- medicines which are used for heartburn, indigestion or stomach ulcers. These include antacids and other treatments which your doctor may have prescribed for you. If you are unsure about the suitability of these types of medicines you should check with your doctor
Your doctor or pharmacist can tell you what to do if you are taking any of these medicines or if you are not sure about whether other medicines you are taking should not be taken with SKELID.
If you have not told your doctor about any of these things, tell him or her before you take any SKELID.
How to take SKELID
Follow all directions given to you by your doctor or pharmacist carefully. They may differ to the information contained in this leaflet.
If you do not understand the instructions on the carton, ask your doctor or pharmacist for help.
The usual dose of SKELID is 2 tablets taken once a day.
The tablets should be swallowed whole and taken with a glass of water. Do not chew or suck the tablet.
Take your SKELID Tablets at least 2 hours after a meal.
Do not eat two hours before taking SKELID or for another two hours after taking the tablets.
It is important to avoid milk, dairy products or other foods with a high calcium content within this four hour period.
Do not take indigestion or ulcer remedies containing calcium, magnesium or aluminium during this period.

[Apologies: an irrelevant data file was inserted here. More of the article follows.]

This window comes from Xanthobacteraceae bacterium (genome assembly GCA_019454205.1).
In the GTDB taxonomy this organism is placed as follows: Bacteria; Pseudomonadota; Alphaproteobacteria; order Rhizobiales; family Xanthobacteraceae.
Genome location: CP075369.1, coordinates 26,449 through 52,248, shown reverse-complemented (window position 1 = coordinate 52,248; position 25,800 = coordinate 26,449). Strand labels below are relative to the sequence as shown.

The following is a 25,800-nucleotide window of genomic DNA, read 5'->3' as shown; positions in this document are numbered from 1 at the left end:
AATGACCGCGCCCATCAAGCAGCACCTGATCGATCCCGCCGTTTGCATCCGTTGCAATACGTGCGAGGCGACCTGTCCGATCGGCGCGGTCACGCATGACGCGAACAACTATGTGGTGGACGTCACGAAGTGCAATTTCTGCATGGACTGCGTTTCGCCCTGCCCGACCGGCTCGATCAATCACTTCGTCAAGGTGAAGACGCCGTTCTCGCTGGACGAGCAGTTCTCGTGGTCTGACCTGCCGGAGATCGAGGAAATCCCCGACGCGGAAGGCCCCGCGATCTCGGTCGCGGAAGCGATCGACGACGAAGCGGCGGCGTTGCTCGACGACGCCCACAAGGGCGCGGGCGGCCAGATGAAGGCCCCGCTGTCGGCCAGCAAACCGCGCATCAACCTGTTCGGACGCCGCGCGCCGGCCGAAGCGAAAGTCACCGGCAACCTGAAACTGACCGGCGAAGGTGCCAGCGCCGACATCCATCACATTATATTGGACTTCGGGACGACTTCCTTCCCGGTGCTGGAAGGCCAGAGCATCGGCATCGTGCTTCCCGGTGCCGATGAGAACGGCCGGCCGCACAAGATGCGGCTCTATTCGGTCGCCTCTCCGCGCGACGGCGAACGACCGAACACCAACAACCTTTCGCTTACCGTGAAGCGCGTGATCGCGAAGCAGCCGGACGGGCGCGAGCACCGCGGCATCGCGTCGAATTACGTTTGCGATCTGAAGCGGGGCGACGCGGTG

SKELID is not usually given for more than 3 months at a time. However, treatment for longer than this time may be prescribed by your doctor. If you have been taking SKELID continuously for more than three months you should discuss this with your doctor.
If you forget to take it
If it is almost time for your next dose, skip the dose you missed and take your next dose when you are meant to. Otherwise, take it as soon as you remember, and then go back to taking your tablet(s) as you would normally.
If you take too much (overdose)
Immediately telephone your doctor or the Poisons Information Centre (telephone 13 11 26), or go to the accident and emergency department at your nearest hospital, if you think you or anyone else may have taken too much SKELID. Do this even if there are no signs of discomfort or poisoning.
While you are taking SKELID
Things you must do
If you become pregnant while you are taking SKELID, tell your doctor.
If you are about to take any new medicines, tell your doctor and pharmacist that you are taking SKELID.
Tell all doctors, dentists and pharmacists who are treating you that you are taking SKELID.
If you develop a toothache or require a dental procedure tell your dentist that you are taking SKELID.
Things you must not do
Do not give SKELID to anyone else, even if they have the same condition as you.